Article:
Climate Action Collaborative: Step away from the plastics |

Climate Action Collaborative: Step away from the plastics

Susan Chipman
Valley Voices
Plastics have a very slow decomposition rate and therefore are sitting in our landfills and floating – islands of them – in our rivers and oceans.
Special to the Daily

It’s the holiday season which means parties, food, and fun. It also means you might run into an all too common frequenter at holiday events — plastic goods.

We’re all guilty when it comes to buying and using too much plastic. It’s hard not to. Plastic products are so widely used because of their low cost, versatility and water resistance, as well as their disposability. When hosting 30 people for a holiday party, we all have to make the choice: Do I want to do 30 people’s dishes, or would it be simpler to just throw it all out? Many of us face this choice and making the earth-friendly effort isn’t always what wins out.

Plastic comes in many shapes and sizes, including packaging, storage, furniture, and toys. It’s also used in construction, automaking, and in health care, among other industries.

But let’s look at the environmental impact of all this convenience. Plastics have a very slow decomposition rate and therefore are sitting in our landfills and floating — islands of them — in our rivers and oceans.  In some third world countries (and wealthier ones, too) plastic water bottles lay about wherever you look as if they were part of the landscape. 

There are other concerns with plastics as well. Some additives found in plastics are toxic and are seeping into our water and food chain. We have been told for years not to microwave in our plastic containers. Why?  Because of toxins from the plastic that will leach into our food. Also, it is estimated that only about 9% of plastics are recycled; the remainder lay about contributing to greenhouse gases.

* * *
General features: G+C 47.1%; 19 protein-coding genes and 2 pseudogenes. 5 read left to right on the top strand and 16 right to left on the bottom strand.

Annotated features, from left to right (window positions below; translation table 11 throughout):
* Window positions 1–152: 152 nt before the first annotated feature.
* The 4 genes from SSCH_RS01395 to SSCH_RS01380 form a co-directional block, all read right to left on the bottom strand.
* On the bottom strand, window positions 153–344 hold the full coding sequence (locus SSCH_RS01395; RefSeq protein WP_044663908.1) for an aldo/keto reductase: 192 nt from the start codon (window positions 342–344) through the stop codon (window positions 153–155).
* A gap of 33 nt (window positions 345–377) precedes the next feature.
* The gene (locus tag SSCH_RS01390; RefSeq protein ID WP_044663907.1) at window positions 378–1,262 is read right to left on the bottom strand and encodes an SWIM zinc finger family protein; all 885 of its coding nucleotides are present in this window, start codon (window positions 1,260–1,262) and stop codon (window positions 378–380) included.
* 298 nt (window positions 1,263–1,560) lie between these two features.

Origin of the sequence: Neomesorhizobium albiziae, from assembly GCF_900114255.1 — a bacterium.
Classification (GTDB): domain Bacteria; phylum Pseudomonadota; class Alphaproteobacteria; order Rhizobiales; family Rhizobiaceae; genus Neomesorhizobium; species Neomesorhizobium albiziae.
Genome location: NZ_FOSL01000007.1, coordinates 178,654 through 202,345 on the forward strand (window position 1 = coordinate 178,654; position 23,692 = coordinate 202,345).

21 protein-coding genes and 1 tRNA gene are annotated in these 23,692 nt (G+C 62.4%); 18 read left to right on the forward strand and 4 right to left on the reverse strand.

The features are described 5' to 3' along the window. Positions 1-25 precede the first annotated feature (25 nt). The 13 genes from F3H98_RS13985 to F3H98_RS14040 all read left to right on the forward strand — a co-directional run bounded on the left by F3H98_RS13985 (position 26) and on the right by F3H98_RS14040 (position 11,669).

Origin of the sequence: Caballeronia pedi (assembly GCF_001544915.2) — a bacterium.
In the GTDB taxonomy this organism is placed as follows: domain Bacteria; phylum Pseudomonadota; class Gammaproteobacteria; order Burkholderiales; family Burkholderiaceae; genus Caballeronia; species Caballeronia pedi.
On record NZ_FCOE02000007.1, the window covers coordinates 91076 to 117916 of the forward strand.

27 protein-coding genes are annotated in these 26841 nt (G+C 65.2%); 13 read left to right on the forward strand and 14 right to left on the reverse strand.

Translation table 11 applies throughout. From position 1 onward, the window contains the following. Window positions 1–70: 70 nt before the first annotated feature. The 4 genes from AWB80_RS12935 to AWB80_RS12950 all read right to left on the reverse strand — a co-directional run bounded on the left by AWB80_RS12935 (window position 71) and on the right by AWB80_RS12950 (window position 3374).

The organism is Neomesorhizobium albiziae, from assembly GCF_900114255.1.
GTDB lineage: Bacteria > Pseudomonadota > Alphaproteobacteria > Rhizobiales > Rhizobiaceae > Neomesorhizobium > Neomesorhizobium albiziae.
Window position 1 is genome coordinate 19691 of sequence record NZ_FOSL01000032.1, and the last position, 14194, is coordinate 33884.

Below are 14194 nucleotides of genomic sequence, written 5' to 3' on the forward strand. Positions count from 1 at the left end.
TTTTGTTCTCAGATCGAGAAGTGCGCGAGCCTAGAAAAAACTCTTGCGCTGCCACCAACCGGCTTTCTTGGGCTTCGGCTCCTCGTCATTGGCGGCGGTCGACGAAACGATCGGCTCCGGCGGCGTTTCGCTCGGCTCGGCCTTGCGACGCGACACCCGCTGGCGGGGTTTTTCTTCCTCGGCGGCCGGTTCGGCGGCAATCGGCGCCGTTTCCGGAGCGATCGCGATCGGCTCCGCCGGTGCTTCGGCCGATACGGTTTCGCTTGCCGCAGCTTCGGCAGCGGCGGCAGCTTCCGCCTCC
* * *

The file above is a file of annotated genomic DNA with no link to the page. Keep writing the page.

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Solutions to the problem

What can we do as individuals? The answer is actually a lot. To begin with, buy a reusable water bottle and carry it in your car and on your person whenever possible. Buy washable mesh cotton produce bags and reusable grocery bags. Keep them handy in your car. 

Don’t buy single-use plastic bags of any kind — like sandwich bags. There are now many alternatives and several countries have begun to ban these along with grocery bags. Encourage your employers/employees to have a water station at the office where everyone can refill their water bottle instead of providing water in plastic. These are all things you can do today

There are reusable goods that now exist to replace all of the single-use plastic options we have come to know and love. Love plastic wrap — there are replacement products for that. Can’t get away from your sandwich baggies for lunch? There are washable, reusable products that easily replace these baggies, not to mention our trusty friend reusable tupperware!

It’s easy to think that making these simple replacements in your day-to-day life is a big effort, but in fact, all it takes is a glass of wine and an Amazon Prime account and you can order yourself all the goods you need to make the switch tomorrow (well the day after tomorrow). And with the gift-giving in the front of everyone’s mind this season, think what sort of gifts you can give that help your friends and family make the transition with you.

Finally, one last suggestion. Because it is the holiday season, let’s give our earth a present too by vowing to do one or two of these things and hopefully it will lead to more. Challenge yourself to see how little plastic you can buy this holiday season and throughout the year. Every little action helps our community achieve our Climate Action Plan goals of a 25% carbon pollution reduction by 2025.

The Climate Action Collaborative is working to reduce greenhouse gas emissions in Eagle County 25 percent by 2025 and 80 percent by 2050.

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